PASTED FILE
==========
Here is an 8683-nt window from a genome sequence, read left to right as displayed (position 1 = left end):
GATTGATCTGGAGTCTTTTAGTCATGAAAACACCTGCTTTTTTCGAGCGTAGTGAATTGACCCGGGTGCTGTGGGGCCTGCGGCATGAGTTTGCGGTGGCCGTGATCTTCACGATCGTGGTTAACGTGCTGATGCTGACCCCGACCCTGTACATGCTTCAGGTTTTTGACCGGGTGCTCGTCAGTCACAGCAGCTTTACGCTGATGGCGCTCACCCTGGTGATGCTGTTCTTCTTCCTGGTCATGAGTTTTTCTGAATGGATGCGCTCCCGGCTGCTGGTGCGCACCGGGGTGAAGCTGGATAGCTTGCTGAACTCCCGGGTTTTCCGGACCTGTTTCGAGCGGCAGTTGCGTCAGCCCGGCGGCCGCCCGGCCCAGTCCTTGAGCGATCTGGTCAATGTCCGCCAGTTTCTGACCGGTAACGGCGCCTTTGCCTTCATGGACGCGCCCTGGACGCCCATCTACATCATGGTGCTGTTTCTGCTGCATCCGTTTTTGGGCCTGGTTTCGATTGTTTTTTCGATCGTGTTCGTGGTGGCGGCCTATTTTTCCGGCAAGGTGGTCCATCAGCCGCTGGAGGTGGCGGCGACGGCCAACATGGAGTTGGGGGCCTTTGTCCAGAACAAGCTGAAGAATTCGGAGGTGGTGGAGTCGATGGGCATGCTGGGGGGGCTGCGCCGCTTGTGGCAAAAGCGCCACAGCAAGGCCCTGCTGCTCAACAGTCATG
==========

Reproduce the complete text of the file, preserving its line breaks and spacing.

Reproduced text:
Here is an 8683-nt window from a genome sequence, read left to right as displayed (position 1 = left end):
GATTGATCTGGAGTCTTTTAGTCATGAAAACACCTGCTTTTTTCGAGCGTAGTGAATTGACCCGGGTGCTGTGGGGCCTGCGGCATGAGTTTGCGGTGGCCGTGATCTTCACGATCGTGGTTAACGTGCTGATGCTGACCCCGACCCTGTACATGCTTCAGGTTTTTGACCGGGTGCTCGTCAGTCACAGCAGCTTTACGCTGATGGCGCTCACCCTGGTGATGCTGTTCTTCTTCCTGGTCATGAGTTTTTCTGAATGGATGCGCTCCCGGCTGCTGGTGCGCACCGGGGTGAAGCTGGATAGCTTGCTGAACTCCCGGGTTTTCCGGACCTGTTTCGAGCGGCAGTTGCGTCAGCCCGGCGGCCGCCCGGCCCAGTCCTTGAGCGATCTGGTCAATGTCCGCCAGTTTCTGACCGGTAACGGCGCCTTTGCCTTCATGGACGCGCCCTGGACGCCCATCTACATCATGGTGCTGTTTCTGCTGCATCCGTTTTTGGGCCTGGTTTCGATTGTTTTTTCGATCGTGTTCGTGGTGGCGGCCTATTTTTCCGGCAAGGTGGTCCATCAGCCGCTGGAGGTGGCGGCGACGGCCAACATGGAGTTGGGGGCCTTTGTCCAGAACAAGCTGAAGAATTCGGAGGTGGTGGAGTCGATGGGCATGCTGGGGGGGCTGCGCCGCTTGTGGCAAAAGCGCCACAGCAAGGCCCTGCTGCTCAACAGTCATG